A recent study conducted by a research team led by Florian Kiefer from the Department of Endocrinology and Metabolism at the University of Midyne Vienna in Austria showed that cold ambient temperatures increase vitamin A levels in humans and mice, and this helps convert “bad” white adipose tissue into brown fat tissue. ” Good, which stimulates fat burning and thermogenesis.
According to the “Medical” website, this “fat shift” is usually accompanied by an increase in energy consumption, and thus is considered a promising approach to developing new treatments for obesity. The study was published in the journal Molecular Metabolism.
Humans and mammals have at least two types of fat stores, white and brown adipose tissue. During the development of obesity, the excess calories are mainly stored in white fats; in contrast, brown fat burns energy and thus generates heat.
More than 90% of body fat stores in humans are white, which are commonly found in the abdomen, lower and upper thighs. Converting white fat into brown fat may be a new treatment option to combat overweight and obesity.
A research group led by Florian Kiefer from the Department of Endocrinology and Metabolism at Midoni Vienna, demonstrated that moderate use of cold increases levels of vitamin A and the blood transporter protein bound to retinol, in humans and mice. Most of the vitamin A reserves are stored in the liver and exposure to cold appears to stimulate a redistribution of vitamin A toward adipose tissue.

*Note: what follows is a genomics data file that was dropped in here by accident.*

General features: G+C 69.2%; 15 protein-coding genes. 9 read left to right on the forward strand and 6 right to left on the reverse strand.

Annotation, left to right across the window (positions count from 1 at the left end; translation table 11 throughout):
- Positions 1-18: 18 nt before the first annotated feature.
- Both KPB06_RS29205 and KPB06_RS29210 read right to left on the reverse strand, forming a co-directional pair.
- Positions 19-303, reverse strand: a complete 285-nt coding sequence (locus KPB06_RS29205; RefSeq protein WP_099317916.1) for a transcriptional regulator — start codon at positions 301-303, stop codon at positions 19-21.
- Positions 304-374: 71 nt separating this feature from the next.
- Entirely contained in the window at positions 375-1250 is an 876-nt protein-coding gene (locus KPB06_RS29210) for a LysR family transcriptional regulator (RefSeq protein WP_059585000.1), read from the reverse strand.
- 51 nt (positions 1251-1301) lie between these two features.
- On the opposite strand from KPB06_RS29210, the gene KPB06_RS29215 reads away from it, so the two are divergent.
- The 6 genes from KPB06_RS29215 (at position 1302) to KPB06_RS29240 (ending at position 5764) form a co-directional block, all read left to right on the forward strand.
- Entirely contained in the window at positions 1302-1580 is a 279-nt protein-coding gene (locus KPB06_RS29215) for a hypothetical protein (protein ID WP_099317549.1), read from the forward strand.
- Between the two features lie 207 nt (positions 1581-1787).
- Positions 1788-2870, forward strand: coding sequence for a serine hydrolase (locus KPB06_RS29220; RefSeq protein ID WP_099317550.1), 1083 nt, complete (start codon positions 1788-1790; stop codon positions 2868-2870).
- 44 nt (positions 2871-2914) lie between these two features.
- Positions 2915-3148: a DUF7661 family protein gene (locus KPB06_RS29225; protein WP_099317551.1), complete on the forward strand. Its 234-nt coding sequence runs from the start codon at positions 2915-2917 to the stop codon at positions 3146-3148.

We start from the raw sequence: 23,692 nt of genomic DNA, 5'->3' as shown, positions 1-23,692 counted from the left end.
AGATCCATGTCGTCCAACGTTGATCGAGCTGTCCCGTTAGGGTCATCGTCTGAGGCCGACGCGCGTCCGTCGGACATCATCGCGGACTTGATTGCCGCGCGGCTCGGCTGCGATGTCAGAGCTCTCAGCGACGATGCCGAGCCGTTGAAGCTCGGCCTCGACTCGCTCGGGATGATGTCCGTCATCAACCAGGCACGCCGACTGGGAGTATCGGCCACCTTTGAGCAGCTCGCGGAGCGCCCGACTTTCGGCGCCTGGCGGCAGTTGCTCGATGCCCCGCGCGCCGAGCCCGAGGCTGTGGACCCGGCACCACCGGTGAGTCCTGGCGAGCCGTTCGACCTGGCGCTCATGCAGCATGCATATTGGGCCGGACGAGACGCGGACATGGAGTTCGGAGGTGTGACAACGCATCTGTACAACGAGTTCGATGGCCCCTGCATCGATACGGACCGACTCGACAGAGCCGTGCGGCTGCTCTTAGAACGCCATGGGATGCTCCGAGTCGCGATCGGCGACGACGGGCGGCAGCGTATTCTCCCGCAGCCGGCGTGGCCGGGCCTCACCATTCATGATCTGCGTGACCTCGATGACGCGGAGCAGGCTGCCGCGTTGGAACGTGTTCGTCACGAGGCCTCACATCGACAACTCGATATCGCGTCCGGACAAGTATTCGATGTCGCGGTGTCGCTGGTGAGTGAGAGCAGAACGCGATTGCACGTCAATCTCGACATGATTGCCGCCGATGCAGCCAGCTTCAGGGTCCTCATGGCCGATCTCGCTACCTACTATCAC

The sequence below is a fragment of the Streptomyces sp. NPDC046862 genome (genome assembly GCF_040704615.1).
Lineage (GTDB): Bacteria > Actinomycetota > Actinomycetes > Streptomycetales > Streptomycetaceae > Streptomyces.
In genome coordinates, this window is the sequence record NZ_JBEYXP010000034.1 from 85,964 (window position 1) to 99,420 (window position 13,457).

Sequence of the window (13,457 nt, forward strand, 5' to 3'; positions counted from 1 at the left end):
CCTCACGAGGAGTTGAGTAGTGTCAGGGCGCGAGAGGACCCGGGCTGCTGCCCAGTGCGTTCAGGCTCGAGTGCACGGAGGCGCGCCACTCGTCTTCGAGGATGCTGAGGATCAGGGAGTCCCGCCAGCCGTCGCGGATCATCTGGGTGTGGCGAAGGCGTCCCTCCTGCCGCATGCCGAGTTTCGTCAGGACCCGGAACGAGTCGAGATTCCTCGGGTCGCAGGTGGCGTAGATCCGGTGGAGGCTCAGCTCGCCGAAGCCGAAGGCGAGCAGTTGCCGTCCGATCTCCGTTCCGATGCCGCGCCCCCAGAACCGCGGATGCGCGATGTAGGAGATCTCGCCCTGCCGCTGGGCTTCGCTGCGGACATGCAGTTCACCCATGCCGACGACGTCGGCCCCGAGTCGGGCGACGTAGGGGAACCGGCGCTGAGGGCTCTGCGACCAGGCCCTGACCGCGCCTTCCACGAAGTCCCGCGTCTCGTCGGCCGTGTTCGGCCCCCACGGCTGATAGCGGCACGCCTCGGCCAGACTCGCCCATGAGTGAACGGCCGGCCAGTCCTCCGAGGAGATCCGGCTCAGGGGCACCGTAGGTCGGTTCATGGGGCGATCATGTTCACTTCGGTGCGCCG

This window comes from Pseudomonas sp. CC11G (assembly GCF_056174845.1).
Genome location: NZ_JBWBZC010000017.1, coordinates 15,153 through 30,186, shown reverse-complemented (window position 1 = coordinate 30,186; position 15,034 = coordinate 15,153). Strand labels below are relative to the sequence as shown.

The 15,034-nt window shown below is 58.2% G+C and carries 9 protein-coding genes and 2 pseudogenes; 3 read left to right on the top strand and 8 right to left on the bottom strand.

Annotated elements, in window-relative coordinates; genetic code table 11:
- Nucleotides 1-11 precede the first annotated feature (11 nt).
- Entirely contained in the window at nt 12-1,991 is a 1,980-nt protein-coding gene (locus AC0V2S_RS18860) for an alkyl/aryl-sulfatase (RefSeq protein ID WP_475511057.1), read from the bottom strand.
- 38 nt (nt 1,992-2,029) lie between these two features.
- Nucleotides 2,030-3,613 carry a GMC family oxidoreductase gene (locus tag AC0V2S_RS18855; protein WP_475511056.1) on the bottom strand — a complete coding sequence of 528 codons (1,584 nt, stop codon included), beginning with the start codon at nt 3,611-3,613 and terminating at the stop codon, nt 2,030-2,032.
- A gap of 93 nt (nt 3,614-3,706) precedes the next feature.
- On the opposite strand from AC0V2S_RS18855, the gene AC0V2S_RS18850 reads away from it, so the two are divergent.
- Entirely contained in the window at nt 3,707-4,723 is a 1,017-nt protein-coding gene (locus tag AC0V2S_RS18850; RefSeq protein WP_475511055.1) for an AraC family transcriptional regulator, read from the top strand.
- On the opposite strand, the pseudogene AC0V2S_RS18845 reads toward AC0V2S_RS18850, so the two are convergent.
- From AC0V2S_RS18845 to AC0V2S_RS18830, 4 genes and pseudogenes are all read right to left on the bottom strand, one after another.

The excess vitamin A caused by the cold led to the conversion of white fats into brown fat with a high fat burning rate.
When Kiefer and his team blocked the protein retinol bound to transporting vitamin A in mice by genetic manipulation, both the cold-induced vitamin A rise and the browning of white fat diminished: “As a result, lipid oxidation and heat production were so disturbed that the mice were no longer able to protect themselves from the cold.
In contrast, adding vitamin A to human white fat cells resulted in an expression of brown fat cell properties, with an increase in metabolic activity and energy consumption.
One of the researchers said, “Our results show that vitamin A plays an important role in adipose tissue function and affects global energy metabolism. However, this is not an argument for consuming large amounts of vitamin A supplements if they are not prescribed, because it is vitally important to have the vitamin.” (A) to the right cells at the right time “
“We discovered a new mechanism by which vitamin A regulates the burning of fats and the generation of heat in cold conditions, and this could help us develop new therapeutic interventions that exploit this specific mechanism,” he added.